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Know Before You Owe: Weigh in now!


In May, we introduced the Know Before You Owe project to give consumers, lenders, and other industry participants a way to help us make mortgage shopping easier. Since then, you’ve responded with more than 18,000 comments, and we’ve listened.

Today, we’re asking for your input once again. Just like last time, here are a few questions we’d like you to keep in mind as you review:

  • Would this form help consumers understand the closing costs associated with their loans?
  • Could lenders and brokers clearly and easily explain the form to their customers?
  • What would you like to see improved on the form? Is there some way to make things a little bit clearer?

Know Before You Owe graphic that links to Feedback Tool

We will consider the information submitted through our website as we analyze the information we receive in the in-depth interviews to further revise the prototypes. This round is open for feedback until Monday, August 8th at 7pm Eastern time. You can participate any time between now and then, but the sooner you tell us the earlier we’ll be able to start thinking about how to improve on these forms for the next round. Send us your feedback today!



    • Kim Triece

      Not all lenders have an appraisal management fee.  We don’t.  I don’t think they are misleading the public.

      • Mik

        If you don’t have an appraisal management fee, why would you not want your customer to know that?  The integrity of every mortgage is dependent upon full disclosure.  Put EVERY fee in every mortgage disclosure or don’t bother with the form at all.

  • Ljohn

    ummmm…why does this website take so much time to load? doesn’t give me much confidence this is a 21st century agency.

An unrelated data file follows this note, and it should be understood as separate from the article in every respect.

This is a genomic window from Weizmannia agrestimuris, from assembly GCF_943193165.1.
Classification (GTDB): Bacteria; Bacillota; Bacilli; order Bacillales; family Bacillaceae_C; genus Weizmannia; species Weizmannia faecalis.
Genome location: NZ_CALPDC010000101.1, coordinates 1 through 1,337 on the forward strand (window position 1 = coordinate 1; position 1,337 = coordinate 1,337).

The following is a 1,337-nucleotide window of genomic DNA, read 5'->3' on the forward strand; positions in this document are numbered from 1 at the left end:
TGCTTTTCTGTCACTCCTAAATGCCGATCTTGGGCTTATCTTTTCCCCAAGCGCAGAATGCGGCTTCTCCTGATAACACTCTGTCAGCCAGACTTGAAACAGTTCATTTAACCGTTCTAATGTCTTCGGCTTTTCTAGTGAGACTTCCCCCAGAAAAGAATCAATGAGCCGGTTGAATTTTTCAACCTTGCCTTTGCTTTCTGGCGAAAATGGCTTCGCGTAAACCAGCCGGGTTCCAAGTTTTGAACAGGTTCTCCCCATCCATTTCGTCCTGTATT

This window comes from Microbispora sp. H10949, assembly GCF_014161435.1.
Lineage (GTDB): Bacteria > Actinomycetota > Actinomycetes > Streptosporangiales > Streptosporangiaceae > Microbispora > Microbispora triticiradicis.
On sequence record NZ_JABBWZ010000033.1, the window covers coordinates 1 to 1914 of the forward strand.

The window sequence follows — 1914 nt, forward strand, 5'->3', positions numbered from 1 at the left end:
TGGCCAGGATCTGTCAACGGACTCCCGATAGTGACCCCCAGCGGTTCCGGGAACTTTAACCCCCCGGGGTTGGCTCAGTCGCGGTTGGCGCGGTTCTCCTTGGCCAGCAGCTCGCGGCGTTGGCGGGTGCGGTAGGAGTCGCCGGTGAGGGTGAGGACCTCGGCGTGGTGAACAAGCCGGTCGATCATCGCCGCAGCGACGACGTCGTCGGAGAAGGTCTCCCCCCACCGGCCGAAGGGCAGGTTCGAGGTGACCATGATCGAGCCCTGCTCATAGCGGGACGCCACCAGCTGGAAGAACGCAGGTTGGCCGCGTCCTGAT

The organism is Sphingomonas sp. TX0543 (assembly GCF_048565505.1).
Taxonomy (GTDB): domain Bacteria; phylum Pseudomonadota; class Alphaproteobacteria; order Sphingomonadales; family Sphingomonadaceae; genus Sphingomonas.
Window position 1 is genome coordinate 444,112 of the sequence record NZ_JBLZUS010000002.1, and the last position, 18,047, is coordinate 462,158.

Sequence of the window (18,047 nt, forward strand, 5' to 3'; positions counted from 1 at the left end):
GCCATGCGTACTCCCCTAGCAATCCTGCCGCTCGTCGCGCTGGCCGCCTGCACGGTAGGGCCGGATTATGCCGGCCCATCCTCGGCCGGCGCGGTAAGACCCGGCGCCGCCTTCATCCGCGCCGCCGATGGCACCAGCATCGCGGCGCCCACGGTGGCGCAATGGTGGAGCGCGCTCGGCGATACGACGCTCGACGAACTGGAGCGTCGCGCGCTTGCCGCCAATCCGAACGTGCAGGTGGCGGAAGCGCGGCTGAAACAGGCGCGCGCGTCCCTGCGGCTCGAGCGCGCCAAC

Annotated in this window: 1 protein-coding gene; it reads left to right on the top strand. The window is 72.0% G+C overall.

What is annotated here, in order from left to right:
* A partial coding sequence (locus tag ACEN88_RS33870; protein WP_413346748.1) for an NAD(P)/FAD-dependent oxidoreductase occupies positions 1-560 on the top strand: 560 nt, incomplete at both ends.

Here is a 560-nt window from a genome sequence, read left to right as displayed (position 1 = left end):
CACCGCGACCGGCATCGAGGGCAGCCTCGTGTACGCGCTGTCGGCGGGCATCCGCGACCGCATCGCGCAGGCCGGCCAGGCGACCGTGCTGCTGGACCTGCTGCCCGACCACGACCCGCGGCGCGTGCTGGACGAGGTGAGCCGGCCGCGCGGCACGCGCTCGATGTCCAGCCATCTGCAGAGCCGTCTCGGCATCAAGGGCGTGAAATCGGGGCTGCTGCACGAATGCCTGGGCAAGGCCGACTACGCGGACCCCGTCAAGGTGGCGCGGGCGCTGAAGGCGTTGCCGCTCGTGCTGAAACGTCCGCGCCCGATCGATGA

• SW

    The industry tool on your website is not working–please fix it.  I liked the Camellia Savings Bank disclosure better, it shows the cost of each item instead of lumping groups of items together.  However, I don’t agree with the section under “Loan Terms” and “Loan Amount” where it states that the loan amount cannot increase after closing.  Actually, if the borrower fails to pay items that are required under the note and mortgage, such as property taxes, then the lender will have to pay the property taxes to protect its lien on the property.  If the lender pays the borrower’s property taxes, then this will be added to the principal.  I think the borrower will become confused if you tell them that the loan amount cannot increase after closing, when there are situations where a loan amount actually can increase.

  • Vegan12

    What a joke.  Website doesn’t work and pages won’t load.  Government waste in action.. 
    Do you believe that any consumers actually read these documents before signing or at a closing?  If these were the only ones, maybe they would, but with a 15 page deed of trust (Thanks FNMA), servicing disclosures, FACT Act disclosures, note, TIL, HUD and numerous others, there is no one that reads them. 
    Thanks for saving all the consumers Ms. Warren….  Don’t know what we’d do without you.

    • Common Sense

      Maybe we would lend more money, at lower rates.  But wait, Dodd-Frank does not increase the cost or reduce the availability of credit, per Mr. Frank on CNBC.

  • Djm8001

    I received e-mail asking me to review the latest draft.  Where can I review it.   When I click on the picture of the form it sends me back to the Thank you page.  Will not open. Sorry.

  • Marvin Hudson

    Like another person who posted, I too received an email asking for my input after reviewing the new versions of the draft. However, I’ve spent the past twenty minutes unsuccessfully searching the website for the draft(s) to review.

  • High Plains Banker

    My thanks to CFPB for actually moving to simplify this process. I expected this to result in a more complex document no a simpler one. So if this actually happens I thank you.
    No for the other side of the issue. If the instructions tolerences and timetables for preparing and completing the form are not as equally certain and simple you will have made the overall situation worse not better. I learned a long time ago that in the matter of government disclosures the definitions procedures calculations etc. in preparing a form were more important than the form itself. If the CFPB is truly intent to make this situtation better for the consumer it will work harder on the procedures for completing this form than it has on the form itself.